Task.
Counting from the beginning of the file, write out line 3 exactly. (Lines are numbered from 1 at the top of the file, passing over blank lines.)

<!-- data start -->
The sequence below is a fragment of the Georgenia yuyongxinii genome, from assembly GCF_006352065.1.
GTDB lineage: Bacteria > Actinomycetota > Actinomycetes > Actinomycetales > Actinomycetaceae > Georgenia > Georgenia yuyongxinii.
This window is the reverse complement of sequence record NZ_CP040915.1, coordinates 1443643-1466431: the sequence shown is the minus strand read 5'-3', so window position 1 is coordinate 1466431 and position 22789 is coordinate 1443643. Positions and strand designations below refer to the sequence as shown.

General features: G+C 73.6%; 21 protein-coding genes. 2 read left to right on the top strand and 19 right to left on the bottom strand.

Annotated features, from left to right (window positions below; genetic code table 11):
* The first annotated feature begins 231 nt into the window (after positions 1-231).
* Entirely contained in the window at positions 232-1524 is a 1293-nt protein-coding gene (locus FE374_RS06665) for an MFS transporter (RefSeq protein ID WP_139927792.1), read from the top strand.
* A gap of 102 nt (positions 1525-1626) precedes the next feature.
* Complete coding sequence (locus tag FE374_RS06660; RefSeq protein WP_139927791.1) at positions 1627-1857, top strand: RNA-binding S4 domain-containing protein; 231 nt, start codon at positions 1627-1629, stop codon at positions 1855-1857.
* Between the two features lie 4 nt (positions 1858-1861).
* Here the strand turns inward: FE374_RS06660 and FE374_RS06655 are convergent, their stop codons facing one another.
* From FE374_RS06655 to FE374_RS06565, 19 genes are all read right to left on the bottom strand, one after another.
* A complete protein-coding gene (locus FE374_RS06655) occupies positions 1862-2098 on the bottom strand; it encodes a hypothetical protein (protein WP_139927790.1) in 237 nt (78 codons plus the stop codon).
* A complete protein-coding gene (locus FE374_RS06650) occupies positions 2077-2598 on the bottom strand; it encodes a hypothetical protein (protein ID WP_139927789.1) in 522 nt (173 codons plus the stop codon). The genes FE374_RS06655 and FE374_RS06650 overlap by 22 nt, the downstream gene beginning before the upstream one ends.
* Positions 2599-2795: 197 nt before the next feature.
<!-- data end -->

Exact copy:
This window is the reverse complement of sequence record NZ_CP040915.1, coordinates 1443643-1466431: the sequence shown is the minus strand read 5'-3', so window position 1 is coordinate 1466431 and position 22789 is coordinate 1443643. Positions and strand designations below refer to the sequence as shown.